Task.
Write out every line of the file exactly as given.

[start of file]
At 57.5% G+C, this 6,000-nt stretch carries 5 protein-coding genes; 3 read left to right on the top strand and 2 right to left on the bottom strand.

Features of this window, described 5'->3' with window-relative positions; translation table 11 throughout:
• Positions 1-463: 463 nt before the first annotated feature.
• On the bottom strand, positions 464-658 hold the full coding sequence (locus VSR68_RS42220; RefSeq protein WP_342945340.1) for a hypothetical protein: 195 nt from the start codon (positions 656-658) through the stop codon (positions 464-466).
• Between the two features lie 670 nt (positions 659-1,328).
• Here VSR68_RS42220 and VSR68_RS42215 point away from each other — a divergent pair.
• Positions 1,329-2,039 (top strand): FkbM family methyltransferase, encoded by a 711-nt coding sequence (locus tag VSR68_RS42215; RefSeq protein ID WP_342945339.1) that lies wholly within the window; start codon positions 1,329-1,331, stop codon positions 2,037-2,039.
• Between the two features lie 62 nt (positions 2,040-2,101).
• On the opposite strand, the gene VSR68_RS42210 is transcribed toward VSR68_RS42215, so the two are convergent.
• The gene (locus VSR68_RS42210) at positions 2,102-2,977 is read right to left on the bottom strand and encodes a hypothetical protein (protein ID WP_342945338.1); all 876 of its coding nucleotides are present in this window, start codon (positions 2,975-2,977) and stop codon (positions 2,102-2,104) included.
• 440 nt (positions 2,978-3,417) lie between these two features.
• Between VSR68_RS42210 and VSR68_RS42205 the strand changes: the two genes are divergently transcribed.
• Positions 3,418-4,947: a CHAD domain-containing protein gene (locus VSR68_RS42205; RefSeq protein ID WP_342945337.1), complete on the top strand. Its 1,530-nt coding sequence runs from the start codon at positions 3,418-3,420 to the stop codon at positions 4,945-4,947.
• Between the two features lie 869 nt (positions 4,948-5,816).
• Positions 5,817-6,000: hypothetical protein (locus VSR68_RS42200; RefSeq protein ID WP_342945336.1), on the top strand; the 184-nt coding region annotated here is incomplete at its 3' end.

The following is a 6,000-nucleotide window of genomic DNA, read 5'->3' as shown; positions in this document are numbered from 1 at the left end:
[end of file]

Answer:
At 57.5% G+C, this 6,000-nt stretch carries 5 protein-coding genes; 3 read left to right on the top strand and 2 right to left on the bottom strand.

Features of this window, described 5'->3' with window-relative positions; translation table 11 throughout:
• Positions 1-463: 463 nt before the first annotated feature.
• On the bottom strand, positions 464-658 hold the full coding sequence (locus VSR68_RS42220; RefSeq protein WP_342945340.1) for a hypothetical protein: 195 nt from the start codon (positions 656-658) through the stop codon (positions 464-466).
• Between the two features lie 670 nt (positions 659-1,328).
• Here VSR68_RS42220 and VSR68_RS42215 point away from each other — a divergent pair.
• Positions 1,329-2,039 (top strand): FkbM family methyltransferase, encoded by a 711-nt coding sequence (locus tag VSR68_RS42215; RefSeq protein ID WP_342945339.1) that lies wholly within the window; start codon positions 1,329-1,331, stop codon positions 2,037-2,039.
• Between the two features lie 62 nt (positions 2,040-2,101).
• On the opposite strand, the gene VSR68_RS42210 is transcribed toward VSR68_RS42215, so the two are convergent.
• The gene (locus VSR68_RS42210) at positions 2,102-2,977 is read right to left on the bottom strand and encodes a hypothetical protein (protein ID WP_342945338.1); all 876 of its coding nucleotides are present in this window, start codon (positions 2,975-2,977) and stop codon (positions 2,102-2,104) included.
• 440 nt (positions 2,978-3,417) lie between these two features.
• Between VSR68_RS42210 and VSR68_RS42205 the strand changes: the two genes are divergently transcribed.
• Positions 3,418-4,947: a CHAD domain-containing protein gene (locus VSR68_RS42205; RefSeq protein ID WP_342945337.1), complete on the top strand. Its 1,530-nt coding sequence runs from the start codon at positions 3,418-3,420 to the stop codon at positions 4,945-4,947.
• Between the two features lie 869 nt (positions 4,948-5,816).
• Positions 5,817-6,000: hypothetical protein (locus VSR68_RS42200; RefSeq protein ID WP_342945336.1), on the top strand; the 184-nt coding region annotated here is incomplete at its 3' end.

The following is a 6,000-nucleotide window of genomic DNA, read 5'->3' as shown; positions in this document are numbered from 1 at the left end: